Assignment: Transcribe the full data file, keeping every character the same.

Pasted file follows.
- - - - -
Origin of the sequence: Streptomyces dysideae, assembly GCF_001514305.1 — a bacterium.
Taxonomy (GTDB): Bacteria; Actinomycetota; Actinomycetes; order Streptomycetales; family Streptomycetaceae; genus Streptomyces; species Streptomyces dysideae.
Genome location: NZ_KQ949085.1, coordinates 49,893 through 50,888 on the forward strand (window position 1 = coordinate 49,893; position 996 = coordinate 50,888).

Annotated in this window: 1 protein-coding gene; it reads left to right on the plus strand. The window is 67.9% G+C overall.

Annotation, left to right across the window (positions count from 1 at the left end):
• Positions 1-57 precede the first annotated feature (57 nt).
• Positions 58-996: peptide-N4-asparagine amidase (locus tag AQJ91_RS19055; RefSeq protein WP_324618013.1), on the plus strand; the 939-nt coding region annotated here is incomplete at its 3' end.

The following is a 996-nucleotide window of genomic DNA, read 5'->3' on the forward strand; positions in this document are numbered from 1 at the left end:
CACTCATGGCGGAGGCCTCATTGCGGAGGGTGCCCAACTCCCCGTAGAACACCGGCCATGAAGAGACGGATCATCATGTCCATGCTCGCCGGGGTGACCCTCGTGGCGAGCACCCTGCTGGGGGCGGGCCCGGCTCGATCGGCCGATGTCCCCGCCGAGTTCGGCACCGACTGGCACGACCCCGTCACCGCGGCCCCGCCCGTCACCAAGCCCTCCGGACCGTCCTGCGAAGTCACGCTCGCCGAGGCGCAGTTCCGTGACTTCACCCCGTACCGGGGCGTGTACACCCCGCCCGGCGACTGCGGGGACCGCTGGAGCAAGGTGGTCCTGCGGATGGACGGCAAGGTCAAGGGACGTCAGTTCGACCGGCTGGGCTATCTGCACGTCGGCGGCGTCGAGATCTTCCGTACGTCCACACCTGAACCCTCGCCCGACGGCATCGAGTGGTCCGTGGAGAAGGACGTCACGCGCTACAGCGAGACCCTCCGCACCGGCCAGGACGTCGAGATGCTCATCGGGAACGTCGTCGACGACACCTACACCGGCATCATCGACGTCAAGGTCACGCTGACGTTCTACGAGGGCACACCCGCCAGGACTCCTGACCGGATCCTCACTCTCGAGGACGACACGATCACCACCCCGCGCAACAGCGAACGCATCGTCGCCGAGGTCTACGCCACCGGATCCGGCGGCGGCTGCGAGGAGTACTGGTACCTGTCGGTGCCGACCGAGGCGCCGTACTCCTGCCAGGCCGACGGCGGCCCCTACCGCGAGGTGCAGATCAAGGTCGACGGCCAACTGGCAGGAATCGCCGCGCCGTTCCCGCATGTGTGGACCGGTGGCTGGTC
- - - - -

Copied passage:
Origin of the sequence: Streptomyces dysideae, assembly GCF_001514305.1 — a bacterium.
Taxonomy (GTDB): Bacteria; Actinomycetota; Actinomycetes; order Streptomycetales; family Streptomycetaceae; genus Streptomyces; species Streptomyces dysideae.
Genome location: NZ_KQ949085.1, coordinates 49,893 through 50,888 on the forward strand (window position 1 = coordinate 49,893; position 996 = coordinate 50,888).

Annotated in this window: 1 protein-coding gene; it reads left to right on the plus strand. The window is 67.9% G+C overall.

Annotation, left to right across the window (positions count from 1 at the left end):
• Positions 1-57 precede the first annotated feature (57 nt).
• Positions 58-996: peptide-N4-asparagine amidase (locus tag AQJ91_RS19055; RefSeq protein WP_324618013.1), on the plus strand; the 939-nt coding region annotated here is incomplete at its 3' end.

The following is a 996-nucleotide window of genomic DNA, read 5'->3' on the forward strand; positions in this document are numbered from 1 at the left end:
CACTCATGGCGGAGGCCTCATTGCGGAGGGTGCCCAACTCCCCGTAGAACACCGGCCATGAAGAGACGGATCATCATGTCCATGCTCGCCGGGGTGACCCTCGTGGCGAGCACCCTGCTGGGGGCGGGCCCGGCTCGATCGGCCGATGTCCCCGCCGAGTTCGGCACCGACTGGCACGACCCCGTCACCGCGGCCCCGCCCGTCACCAAGCCCTCCGGACCGTCCTGCGAAGTCACGCTCGCCGAGGCGCAGTTCCGTGACTTCACCCCGTACCGGGGCGTGTACACCCCGCCCGGCGACTGCGGGGACCGCTGGAGCAAGGTGGTCCTGCGGATGGACGGCAAGGTCAAGGGACGTCAGTTCGACCGGCTGGGCTATCTGCACGTCGGCGGCGTCGAGATCTTCCGTACGTCCACACCTGAACCCTCGCCCGACGGCATCGAGTGGTCCGTGGAGAAGGACGTCACGCGCTACAGCGAGACCCTCCGCACCGGCCAGGACGTCGAGATGCTCATCGGGAACGTCGTCGACGACACCTACACCGGCATCATCGACGTCAAGGTCACGCTGACGTTCTACGAGGGCACACCCGCCAGGACTCCTGACCGGATCCTCACTCTCGAGGACGACACGATCACCACCCCGCGCAACAGCGAACGCATCGTCGCCGAGGTCTACGCCACCGGATCCGGCGGCGGCTGCGAGGAGTACTGGTACCTGTCGGTGCCGACCGAGGCGCCGTACTCCTGCCAGGCCGACGGCGGCCCCTACCGCGAGGTGCAGATCAAGGTCGACGGCCAACTGGCAGGAATCGCCGCGCCGTTCCCGCATGTGTGGACCGGTGGCTGGTC